October 5, 1872
In southern California, construction on a major wooden pier along the Pacific coast was completed in the city of Ventura. “At last a steamer can lay alongside of the wharf, and discharge and take on cargo and passengers,” reported the Ventura Signal newspaper. “It is a grand improvement upon the old way, and duly appreciated by shippers and travelers.”
The plans for the construction of the Ventura Wharf had taken shape during the spring of 1871. The leading forces for the development of the pier were local residents Joseph Wolfson and Juan Camarillo. The first piling for the Ventura Wharf was driven into the ground in May 1872. A ceremony was held in which Camarillo’s daughter Francesca, who would marry Wolfson the following year, broke a bottle of champagne over that first piling.
When the Ventura Wharf was completed five months later, Robert Sudden stepped in as its manager. He would serve in this role for more than two decades. Over the course of several decades, the Ventura Wharf established itself as a pivotal transportation hub for the area. Among other things, the pier facilitated the arrival and departure of ships at Ventura at a time when those vessels were city’s most reliable means of transportation. (It wasn’t until the construction of a railroad in the area in 1887 that there was finally a viable local option for surface transportation.)
The Ventura Wharf made it possible for huge quantities of agricultural products and crude oil from the region to be delivered elsewhere. This could be seen in the Ventura Wharf Company’s annual statement for the year ending April 30, 1898. This statement reported the following exports during the previous 12 months: 80,384 bags of beans; 28,819 bags of corn; 14,721 bags of barley; 6,285 boxes of lemons; 11,855 boxes of oranges; and 518,204 barrels of bulk oil. In addition, the Ventura Wharf also allowed steady shipments of lumber and other goods to the area.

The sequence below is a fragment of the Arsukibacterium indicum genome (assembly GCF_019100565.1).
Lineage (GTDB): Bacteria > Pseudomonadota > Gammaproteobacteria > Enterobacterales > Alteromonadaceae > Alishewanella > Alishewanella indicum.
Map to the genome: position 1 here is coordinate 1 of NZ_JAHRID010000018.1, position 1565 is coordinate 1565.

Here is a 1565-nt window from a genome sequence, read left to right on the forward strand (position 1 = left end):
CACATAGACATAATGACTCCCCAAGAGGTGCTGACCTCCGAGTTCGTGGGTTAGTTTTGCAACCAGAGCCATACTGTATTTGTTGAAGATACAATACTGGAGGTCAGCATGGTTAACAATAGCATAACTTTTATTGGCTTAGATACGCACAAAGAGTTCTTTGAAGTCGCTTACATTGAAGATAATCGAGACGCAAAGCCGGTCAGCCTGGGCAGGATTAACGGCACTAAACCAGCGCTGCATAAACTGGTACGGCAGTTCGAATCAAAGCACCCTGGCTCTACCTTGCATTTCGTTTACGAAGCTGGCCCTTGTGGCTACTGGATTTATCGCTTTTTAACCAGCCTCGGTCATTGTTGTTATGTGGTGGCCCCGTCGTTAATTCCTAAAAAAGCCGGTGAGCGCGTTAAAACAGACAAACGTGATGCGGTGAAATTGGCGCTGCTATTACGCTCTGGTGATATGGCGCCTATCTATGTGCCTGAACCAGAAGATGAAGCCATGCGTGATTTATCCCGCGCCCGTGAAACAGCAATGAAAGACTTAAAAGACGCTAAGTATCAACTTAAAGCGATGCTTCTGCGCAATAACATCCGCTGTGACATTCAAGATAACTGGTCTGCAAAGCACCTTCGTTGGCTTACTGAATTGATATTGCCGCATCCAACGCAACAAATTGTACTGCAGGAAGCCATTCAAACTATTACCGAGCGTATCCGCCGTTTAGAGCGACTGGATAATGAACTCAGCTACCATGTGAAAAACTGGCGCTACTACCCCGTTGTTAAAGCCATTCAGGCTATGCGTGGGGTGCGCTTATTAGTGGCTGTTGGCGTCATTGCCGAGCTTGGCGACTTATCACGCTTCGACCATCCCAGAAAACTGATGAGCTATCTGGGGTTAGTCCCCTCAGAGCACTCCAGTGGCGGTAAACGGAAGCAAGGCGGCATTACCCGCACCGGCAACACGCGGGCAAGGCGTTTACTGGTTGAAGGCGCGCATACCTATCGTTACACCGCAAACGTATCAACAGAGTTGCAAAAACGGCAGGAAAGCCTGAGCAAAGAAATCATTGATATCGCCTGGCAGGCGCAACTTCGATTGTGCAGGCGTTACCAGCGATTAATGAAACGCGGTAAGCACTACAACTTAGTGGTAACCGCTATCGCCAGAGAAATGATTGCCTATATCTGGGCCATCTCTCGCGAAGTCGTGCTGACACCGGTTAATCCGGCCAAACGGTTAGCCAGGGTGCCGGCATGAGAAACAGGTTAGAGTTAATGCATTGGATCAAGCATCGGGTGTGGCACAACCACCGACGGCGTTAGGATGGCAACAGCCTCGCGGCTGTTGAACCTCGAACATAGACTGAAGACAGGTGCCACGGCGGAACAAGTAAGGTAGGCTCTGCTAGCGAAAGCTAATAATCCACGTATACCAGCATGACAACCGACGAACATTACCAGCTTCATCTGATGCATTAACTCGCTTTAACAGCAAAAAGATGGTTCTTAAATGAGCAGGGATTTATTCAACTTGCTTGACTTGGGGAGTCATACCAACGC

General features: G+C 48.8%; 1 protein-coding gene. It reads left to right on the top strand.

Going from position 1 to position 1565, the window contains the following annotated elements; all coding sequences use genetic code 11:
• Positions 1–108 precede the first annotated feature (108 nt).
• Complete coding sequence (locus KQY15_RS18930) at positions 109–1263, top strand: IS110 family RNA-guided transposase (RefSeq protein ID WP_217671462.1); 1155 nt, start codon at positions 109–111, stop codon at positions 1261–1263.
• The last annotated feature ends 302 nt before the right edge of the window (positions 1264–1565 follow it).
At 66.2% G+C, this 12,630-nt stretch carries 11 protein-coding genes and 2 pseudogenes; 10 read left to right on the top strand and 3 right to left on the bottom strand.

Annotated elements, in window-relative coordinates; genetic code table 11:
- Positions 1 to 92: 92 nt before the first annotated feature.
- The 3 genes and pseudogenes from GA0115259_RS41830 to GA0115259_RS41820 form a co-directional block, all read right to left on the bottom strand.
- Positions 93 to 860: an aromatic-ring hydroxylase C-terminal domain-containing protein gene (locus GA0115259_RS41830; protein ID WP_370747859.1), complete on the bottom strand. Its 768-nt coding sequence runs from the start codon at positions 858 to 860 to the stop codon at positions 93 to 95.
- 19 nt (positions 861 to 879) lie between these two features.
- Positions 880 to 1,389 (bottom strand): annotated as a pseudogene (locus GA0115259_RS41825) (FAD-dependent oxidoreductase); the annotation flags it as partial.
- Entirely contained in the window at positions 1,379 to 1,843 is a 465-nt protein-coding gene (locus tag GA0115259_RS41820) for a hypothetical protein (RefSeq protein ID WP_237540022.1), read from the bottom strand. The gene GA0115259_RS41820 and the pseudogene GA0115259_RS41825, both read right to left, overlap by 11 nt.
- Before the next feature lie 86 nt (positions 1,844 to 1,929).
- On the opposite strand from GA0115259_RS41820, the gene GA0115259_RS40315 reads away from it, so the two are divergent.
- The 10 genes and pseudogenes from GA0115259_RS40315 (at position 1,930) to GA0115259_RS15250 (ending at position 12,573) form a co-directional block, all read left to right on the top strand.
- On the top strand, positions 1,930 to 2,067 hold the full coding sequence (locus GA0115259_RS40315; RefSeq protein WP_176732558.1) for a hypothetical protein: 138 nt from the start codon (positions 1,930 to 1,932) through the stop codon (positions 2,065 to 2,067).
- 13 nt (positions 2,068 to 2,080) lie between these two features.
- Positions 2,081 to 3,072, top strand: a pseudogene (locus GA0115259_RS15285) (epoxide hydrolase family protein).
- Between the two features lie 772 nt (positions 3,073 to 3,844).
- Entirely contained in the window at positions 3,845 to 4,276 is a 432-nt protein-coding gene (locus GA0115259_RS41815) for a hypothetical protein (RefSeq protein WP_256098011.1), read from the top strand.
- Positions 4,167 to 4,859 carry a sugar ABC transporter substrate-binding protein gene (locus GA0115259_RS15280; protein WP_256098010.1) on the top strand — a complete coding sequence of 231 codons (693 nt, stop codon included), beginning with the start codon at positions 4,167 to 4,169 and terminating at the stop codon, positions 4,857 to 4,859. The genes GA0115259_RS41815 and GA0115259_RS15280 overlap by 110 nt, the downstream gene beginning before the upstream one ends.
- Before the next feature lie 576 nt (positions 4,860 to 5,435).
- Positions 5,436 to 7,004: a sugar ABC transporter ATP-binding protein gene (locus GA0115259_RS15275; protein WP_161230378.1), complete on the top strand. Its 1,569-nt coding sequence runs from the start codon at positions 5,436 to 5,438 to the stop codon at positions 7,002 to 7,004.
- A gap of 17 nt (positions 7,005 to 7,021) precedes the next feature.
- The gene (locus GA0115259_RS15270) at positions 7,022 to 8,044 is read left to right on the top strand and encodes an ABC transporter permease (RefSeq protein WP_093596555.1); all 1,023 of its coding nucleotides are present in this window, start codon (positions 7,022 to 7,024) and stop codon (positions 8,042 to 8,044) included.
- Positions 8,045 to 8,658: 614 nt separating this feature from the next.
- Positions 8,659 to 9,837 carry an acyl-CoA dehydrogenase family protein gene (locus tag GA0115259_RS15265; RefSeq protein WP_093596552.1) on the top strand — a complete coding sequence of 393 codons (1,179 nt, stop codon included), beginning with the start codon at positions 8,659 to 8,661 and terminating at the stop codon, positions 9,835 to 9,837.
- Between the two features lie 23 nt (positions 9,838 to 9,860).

The Ventura Wharf remained a significant commercial transportation center for many years despite the multiple shipwrecks, storms, and fires it experienced. Between 1938 and 1995, the Ventura Wharf — measuring 1,958 feet (597 meters) during that time – was the largest wooden pier on the entire California coast; the Ventura Wharf, now known as the Ventura Pier, is currently 1,600 feet (490 meters) in length. While no longer serving as a commercial wharf, the pier is extensively used today both for fishing and as a pedestrian walkway. It has also become a popular filming spot, with appearances in such productions as the 1990s TV series “Melrose Place” and the 2006 movie “Little Miss Sunshine.”
For more information on the Ventura Wharf (the present-day Ventura Pier), please check out https://www.cityofventura.ca.gov/DocumentCenter/View/3110/Ventura-Pier-Interpretive-Panels-PDF?bidId